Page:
And so here I was, yet again, at this spot facing a rappel into the void, but this time at least knowing pretty well that it was possible. The one problem might be if our ropes were not as long as half of Townsend’s 300-foot bi-color. If we had cut the rope that day I would never have known about the crucial ledge. And so, again making sure that I could re-climb if I had to, I started down in the dark. The headlamp beam (four D-cells) was pretty strong but faded out almost completely only eight or ten feet away, the ropes below vanishing into gloom. I went slowly, again walking from side to side peering down and sincerely hoping that what I had remembered was right.
Eventually I could discern the knots in the rope ends, but where were the ledge and crack? The knots were so close it seemed impossible that they would not be in sight. I paid out another couple of feet; end-knots now only a few feet away. Will I still be able to reach them when my weight is off? I think maybe to walk a bit farther to the right—and, suddenly, there it was! I had to stretch down to get my footing. There was not room for four here so one had to rap the next pitch before the others could begin their descent. It was slow going; we left gear behind.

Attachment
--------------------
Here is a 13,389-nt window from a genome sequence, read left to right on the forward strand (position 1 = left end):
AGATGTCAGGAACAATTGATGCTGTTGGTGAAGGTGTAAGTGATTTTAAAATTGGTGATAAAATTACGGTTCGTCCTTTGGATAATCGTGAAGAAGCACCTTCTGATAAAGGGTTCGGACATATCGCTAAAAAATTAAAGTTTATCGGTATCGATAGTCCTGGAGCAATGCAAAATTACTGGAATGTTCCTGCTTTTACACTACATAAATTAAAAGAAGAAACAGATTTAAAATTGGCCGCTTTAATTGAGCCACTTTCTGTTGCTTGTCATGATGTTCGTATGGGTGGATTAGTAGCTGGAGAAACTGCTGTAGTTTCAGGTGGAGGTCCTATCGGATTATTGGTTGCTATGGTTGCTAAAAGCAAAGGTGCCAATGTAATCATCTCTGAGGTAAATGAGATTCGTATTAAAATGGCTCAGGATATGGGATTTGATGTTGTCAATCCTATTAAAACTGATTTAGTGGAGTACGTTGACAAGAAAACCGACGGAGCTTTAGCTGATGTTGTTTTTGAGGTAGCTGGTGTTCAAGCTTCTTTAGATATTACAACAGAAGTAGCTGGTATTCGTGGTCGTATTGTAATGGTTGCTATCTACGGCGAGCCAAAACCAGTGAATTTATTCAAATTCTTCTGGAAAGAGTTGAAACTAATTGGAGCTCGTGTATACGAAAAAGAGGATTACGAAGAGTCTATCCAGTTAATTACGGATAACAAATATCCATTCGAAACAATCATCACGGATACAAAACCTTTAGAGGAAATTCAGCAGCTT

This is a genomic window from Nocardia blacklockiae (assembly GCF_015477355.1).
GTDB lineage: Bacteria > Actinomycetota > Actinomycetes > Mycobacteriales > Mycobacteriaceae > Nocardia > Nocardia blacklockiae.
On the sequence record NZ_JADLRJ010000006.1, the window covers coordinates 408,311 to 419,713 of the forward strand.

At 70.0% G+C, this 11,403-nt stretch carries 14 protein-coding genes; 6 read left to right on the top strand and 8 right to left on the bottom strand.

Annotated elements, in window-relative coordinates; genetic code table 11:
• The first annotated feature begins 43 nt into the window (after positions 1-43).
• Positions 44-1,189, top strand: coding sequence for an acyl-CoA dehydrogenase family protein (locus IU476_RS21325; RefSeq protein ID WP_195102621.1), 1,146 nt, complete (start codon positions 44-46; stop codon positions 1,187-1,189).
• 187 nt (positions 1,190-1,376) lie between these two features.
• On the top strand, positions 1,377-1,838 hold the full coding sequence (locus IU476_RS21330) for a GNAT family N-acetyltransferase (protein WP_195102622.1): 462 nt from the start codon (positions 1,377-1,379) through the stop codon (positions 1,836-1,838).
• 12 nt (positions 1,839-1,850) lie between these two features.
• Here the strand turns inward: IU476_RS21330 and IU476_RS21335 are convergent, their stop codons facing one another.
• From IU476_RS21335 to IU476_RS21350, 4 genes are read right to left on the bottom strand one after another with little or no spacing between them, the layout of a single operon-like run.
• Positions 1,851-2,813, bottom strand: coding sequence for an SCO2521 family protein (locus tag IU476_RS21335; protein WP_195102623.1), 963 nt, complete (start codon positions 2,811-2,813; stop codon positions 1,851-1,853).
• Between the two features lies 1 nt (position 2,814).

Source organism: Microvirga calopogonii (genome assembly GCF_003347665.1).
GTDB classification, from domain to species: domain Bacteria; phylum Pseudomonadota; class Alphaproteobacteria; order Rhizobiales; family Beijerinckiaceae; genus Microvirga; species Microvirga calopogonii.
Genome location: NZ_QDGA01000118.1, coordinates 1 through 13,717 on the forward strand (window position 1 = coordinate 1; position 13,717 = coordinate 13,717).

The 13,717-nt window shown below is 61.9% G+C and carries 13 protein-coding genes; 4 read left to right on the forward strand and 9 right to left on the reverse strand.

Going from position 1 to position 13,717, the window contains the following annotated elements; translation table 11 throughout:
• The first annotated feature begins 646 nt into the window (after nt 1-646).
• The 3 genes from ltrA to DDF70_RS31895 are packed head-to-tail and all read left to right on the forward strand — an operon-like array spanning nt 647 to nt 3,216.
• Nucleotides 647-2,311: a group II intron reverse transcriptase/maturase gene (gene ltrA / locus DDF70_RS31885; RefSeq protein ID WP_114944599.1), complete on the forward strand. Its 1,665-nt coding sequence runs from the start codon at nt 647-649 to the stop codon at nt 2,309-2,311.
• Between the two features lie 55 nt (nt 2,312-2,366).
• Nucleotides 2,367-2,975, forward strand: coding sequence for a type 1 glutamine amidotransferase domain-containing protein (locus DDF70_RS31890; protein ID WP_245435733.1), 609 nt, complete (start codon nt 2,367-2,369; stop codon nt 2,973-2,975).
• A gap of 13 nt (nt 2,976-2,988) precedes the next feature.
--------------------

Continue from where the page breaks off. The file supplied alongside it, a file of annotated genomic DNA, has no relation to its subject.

Across the valley below there were lights at Boise Rock , among them police red and blue flashers. A distant bull-horn burst into stentorian sound echoing off the cliff and the distant peaks.
Not knowing whether to turn the lamp off for a bit and back on twice in succession, or to leave it on and turn it off twice, we blinked it more or less randomly and continued on.